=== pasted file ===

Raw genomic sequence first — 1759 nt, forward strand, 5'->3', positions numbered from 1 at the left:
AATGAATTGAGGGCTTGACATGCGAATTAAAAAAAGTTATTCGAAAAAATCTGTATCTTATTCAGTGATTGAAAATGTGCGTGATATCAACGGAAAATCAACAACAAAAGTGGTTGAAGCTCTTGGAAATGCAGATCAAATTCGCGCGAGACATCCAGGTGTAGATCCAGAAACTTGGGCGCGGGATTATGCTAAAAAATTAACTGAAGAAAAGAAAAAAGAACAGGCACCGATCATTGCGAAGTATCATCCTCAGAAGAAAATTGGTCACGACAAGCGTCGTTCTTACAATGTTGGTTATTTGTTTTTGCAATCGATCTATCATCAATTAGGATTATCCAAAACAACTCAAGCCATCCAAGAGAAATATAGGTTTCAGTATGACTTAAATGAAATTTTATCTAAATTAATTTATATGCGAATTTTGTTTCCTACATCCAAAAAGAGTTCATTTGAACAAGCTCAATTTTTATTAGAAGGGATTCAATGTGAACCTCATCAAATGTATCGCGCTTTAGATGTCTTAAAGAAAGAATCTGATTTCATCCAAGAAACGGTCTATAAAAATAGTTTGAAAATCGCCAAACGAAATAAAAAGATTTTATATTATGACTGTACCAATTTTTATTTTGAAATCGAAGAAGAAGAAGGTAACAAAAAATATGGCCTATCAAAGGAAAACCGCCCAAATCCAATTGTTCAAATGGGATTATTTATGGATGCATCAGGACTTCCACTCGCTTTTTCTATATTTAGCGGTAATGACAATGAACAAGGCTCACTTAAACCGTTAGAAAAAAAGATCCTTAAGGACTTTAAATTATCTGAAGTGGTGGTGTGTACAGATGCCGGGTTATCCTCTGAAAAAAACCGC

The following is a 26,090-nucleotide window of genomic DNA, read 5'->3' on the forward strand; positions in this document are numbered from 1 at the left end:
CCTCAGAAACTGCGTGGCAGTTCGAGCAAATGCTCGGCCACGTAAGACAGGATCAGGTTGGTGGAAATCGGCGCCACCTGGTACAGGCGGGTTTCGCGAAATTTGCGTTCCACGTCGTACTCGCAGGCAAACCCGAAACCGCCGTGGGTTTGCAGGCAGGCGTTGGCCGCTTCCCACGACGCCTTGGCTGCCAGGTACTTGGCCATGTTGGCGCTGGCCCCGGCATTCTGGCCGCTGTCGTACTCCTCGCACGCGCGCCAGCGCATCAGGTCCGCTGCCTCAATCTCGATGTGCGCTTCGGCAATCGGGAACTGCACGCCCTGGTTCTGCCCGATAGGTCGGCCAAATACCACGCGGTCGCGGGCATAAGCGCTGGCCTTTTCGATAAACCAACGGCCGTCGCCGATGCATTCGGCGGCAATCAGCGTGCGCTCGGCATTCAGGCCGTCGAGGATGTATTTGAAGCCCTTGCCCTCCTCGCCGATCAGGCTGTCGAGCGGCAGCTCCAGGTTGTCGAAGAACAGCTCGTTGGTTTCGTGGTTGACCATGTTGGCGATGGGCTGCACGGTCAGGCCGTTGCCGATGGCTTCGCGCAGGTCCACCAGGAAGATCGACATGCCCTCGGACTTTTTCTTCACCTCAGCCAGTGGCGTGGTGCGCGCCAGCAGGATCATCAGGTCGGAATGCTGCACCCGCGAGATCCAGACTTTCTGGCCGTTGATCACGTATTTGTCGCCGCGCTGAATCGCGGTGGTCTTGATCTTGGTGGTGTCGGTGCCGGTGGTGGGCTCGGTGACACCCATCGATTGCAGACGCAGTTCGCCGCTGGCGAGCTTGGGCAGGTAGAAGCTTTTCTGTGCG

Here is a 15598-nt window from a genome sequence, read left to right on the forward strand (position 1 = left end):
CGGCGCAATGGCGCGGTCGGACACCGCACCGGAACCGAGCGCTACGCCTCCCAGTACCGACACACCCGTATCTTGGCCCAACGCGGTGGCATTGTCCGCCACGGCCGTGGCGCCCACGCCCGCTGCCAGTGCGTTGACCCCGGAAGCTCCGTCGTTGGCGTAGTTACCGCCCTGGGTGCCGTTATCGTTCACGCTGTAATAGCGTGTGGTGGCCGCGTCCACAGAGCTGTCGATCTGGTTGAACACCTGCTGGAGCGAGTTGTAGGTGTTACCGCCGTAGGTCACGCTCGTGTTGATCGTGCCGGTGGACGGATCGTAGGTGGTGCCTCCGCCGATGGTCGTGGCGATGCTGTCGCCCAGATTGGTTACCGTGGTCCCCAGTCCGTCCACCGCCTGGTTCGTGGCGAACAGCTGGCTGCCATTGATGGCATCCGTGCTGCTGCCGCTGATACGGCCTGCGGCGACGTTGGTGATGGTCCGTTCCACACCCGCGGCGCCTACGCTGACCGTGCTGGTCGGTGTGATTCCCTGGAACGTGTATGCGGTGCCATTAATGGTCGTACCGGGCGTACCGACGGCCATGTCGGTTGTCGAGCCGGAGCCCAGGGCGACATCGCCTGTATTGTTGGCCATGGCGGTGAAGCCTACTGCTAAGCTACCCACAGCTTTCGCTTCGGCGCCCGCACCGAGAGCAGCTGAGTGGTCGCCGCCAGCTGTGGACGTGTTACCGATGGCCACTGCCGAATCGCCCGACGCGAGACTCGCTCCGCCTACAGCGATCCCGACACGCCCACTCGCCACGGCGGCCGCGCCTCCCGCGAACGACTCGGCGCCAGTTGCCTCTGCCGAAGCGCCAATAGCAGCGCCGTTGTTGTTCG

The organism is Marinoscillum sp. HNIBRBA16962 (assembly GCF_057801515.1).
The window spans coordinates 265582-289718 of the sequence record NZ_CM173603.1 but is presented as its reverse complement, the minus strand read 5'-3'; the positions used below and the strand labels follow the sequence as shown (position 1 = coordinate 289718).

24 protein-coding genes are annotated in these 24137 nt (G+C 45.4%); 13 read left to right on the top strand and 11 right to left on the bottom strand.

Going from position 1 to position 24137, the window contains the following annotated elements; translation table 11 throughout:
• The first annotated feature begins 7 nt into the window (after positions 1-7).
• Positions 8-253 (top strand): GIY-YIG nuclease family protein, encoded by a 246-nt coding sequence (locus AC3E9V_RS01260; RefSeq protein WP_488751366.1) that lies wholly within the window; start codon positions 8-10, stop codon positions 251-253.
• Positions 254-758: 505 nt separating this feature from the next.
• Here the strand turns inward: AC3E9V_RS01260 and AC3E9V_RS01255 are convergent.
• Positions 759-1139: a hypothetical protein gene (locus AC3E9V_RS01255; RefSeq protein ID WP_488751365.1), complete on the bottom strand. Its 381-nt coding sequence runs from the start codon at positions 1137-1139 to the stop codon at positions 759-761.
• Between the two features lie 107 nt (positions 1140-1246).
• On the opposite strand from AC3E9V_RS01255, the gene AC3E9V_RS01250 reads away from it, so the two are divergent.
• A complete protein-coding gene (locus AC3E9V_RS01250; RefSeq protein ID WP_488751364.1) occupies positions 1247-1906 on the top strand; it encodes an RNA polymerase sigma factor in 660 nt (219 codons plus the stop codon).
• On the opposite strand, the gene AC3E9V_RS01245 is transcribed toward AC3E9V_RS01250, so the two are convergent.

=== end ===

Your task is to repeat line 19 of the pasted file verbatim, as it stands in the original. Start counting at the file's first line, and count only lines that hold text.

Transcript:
• On the opposite strand, the gene AC3E9V_RS01245 is transcribed toward AC3E9V_RS01250, so the two are convergent.